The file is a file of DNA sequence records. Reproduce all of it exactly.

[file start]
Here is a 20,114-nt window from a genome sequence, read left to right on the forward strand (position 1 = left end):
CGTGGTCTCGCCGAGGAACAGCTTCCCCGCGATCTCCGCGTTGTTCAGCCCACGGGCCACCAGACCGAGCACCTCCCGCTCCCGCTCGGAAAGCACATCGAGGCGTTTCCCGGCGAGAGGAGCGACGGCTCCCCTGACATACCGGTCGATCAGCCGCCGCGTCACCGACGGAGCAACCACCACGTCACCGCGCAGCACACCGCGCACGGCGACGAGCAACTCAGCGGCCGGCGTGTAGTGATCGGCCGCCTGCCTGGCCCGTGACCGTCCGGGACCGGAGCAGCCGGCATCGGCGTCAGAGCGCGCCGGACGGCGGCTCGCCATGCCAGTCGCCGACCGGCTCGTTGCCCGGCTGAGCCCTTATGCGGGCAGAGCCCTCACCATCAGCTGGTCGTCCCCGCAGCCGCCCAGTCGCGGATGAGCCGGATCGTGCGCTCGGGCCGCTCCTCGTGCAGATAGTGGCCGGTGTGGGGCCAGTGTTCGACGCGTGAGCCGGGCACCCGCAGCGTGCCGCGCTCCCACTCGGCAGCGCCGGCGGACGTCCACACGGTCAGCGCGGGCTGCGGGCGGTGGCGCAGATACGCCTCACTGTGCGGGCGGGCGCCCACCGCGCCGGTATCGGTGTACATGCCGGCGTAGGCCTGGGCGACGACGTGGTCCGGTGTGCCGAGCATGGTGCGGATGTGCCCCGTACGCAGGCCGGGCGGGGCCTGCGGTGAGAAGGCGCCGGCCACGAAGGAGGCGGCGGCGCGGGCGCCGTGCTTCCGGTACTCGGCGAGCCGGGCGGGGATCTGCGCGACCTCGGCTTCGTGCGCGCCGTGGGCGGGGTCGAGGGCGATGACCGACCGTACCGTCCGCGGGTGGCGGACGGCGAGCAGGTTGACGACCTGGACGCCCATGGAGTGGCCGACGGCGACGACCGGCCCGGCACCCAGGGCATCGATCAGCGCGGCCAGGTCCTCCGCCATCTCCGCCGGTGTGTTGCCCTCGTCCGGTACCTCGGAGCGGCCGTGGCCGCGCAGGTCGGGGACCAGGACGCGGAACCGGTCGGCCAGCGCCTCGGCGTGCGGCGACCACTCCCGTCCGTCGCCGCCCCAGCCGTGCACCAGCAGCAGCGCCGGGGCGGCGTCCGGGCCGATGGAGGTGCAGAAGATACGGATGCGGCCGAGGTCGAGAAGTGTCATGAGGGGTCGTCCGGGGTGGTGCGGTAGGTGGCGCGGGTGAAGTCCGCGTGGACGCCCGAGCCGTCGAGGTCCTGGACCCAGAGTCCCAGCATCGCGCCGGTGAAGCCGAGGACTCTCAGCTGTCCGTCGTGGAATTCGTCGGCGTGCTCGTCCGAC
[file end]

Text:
Here is a 20,114-nt window from a genome sequence, read left to right on the forward strand (position 1 = left end):
CGTGGTCTCGCCGAGGAACAGCTTCCCCGCGATCTCCGCGTTGTTCAGCCCACGGGCCACCAGACCGAGCACCTCCCGCTCCCGCTCGGAAAGCACATCGAGGCGTTTCCCGGCGAGAGGAGCGACGGCTCCCCTGACATACCGGTCGATCAGCCGCCGCGTCACCGACGGAGCAACCACCACGTCACCGCGCAGCACACCGCGCACGGCGACGAGCAACTCAGCGGCCGGCGTGTAGTGATCGGCCGCCTGCCTGGCCCGTGACCGTCCGGGACCGGAGCAGCCGGCATCGGCGTCAGAGCGCGCCGGACGGCGGCTCGCCATGCCAGTCGCCGACCGGCTCGTTGCCCGGCTGAGCCCTTATGCGGGCAGAGCCCTCACCATCAGCTGGTCGTCCCCGCAGCCGCCCAGTCGCGGATGAGCCGGATCGTGCGCTCGGGCCGCTCCTCGTGCAGATAGTGGCCGGTGTGGGGCCAGTGTTCGACGCGTGAGCCGGGCACCCGCAGCGTGCCGCGCTCCCACTCGGCAGCGCCGGCGGACGTCCACACGGTCAGCGCGGGCTGCGGGCGGTGGCGCAGATACGCCTCACTGTGCGGGCGGGCGCCCACCGCGCCGGTATCGGTGTACATGCCGGCGTAGGCCTGGGCGACGACGTGGTCCGGTGTGCCGAGCATGGTGCGGATGTGCCCCGTACGCAGGCCGGGCGGGGCCTGCGGTGAGAAGGCGCCGGCCACGAAGGAGGCGGCGGCGCGGGCGCCGTGCTTCCGGTACTCGGCGAGCCGGGCGGGGATCTGCGCGACCTCGGCTTCGTGCGCGCCGTGGGCGGGGTCGAGGGCGATGACCGACCGTACCGTCCGCGGGTGGCGGACGGCGAGCAGGTTGACGACCTGGACGCCCATGGAGTGGCCGACGGCGACGACCGGCCCGGCACCCAGGGCATCGATCAGCGCGGCCAGGTCCTCCGCCATCTCCGCCGGTGTGTTGCCCTCGTCCGGTACCTCGGAGCGGCCGTGGCCGCGCAGGTCGGGGACCAGGACGCGGAACCGGTCGGCCAGCGCCTCGGCGTGCGGCGACCACTCCCGTCCGTCGCCGCCCCAGCCGTGCACCAGCAGCAGCGCCGGGGCGGCGTCCGGGCCGATGGAGGTGCAGAAGATACGGATGCGGCCGAGGTCGAGAAGTGTCATGAGGGGTCGTCCGGGGTGGTGCGGTAGGTGGCGCGGGTGAAGTCCGCGTGGACGCCCGAGCCGTCGAGGTCCTGGACCCAGAGTCCCAGCATCGCGCCGGTGAAGCCGAGGACTCTCAGCTGTCCGTCGTGGAATTCGTCGGCGTGCTCGTCCGAC